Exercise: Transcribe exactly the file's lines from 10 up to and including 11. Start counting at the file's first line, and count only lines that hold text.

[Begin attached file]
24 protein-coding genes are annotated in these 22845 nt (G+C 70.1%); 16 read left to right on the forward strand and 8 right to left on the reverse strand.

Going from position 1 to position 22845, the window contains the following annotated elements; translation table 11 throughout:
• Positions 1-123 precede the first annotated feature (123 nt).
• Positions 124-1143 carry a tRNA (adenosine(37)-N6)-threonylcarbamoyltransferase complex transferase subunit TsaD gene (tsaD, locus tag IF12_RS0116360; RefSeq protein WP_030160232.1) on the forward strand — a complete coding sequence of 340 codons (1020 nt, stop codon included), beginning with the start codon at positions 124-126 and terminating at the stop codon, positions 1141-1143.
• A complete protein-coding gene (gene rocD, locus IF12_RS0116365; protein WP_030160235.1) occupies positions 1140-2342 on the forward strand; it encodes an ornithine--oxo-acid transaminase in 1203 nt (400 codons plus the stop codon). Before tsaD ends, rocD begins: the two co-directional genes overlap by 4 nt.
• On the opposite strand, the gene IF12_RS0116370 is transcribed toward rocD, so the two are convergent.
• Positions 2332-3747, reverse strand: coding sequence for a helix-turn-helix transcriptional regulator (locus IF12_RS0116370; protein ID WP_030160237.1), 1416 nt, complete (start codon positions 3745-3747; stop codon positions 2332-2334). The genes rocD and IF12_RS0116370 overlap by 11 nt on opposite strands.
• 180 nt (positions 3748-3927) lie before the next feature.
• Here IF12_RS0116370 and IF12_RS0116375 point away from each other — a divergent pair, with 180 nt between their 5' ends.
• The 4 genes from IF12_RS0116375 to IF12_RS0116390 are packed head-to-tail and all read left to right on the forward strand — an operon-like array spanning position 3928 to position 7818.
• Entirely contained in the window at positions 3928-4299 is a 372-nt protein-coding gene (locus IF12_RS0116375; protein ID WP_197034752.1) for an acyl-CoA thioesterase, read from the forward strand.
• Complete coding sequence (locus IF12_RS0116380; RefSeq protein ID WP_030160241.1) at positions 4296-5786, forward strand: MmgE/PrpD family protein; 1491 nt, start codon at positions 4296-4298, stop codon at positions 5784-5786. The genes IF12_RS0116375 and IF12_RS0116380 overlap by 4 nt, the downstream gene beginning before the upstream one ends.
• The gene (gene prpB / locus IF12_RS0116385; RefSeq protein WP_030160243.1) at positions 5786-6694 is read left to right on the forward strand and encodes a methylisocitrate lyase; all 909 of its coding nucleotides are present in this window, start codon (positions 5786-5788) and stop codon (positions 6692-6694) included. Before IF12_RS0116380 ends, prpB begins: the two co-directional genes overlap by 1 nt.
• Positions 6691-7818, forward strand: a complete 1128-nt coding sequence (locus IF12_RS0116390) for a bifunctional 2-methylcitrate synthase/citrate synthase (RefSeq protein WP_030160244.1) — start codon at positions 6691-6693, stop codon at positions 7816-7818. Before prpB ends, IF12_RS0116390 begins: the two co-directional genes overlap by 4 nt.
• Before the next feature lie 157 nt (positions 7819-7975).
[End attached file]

• The 4 genes from IF12_RS0116375 to IF12_RS0116390 are packed head-to-tail and all read left to right on the forward strand — an operon-like array spanning position 3928 to position 7818.
• Entirely contained in the window at positions 3928-4299 is a 372-nt protein-coding gene (locus IF12_RS0116375; protein ID WP_197034752.1) for an acyl-CoA thioesterase, read from the forward strand.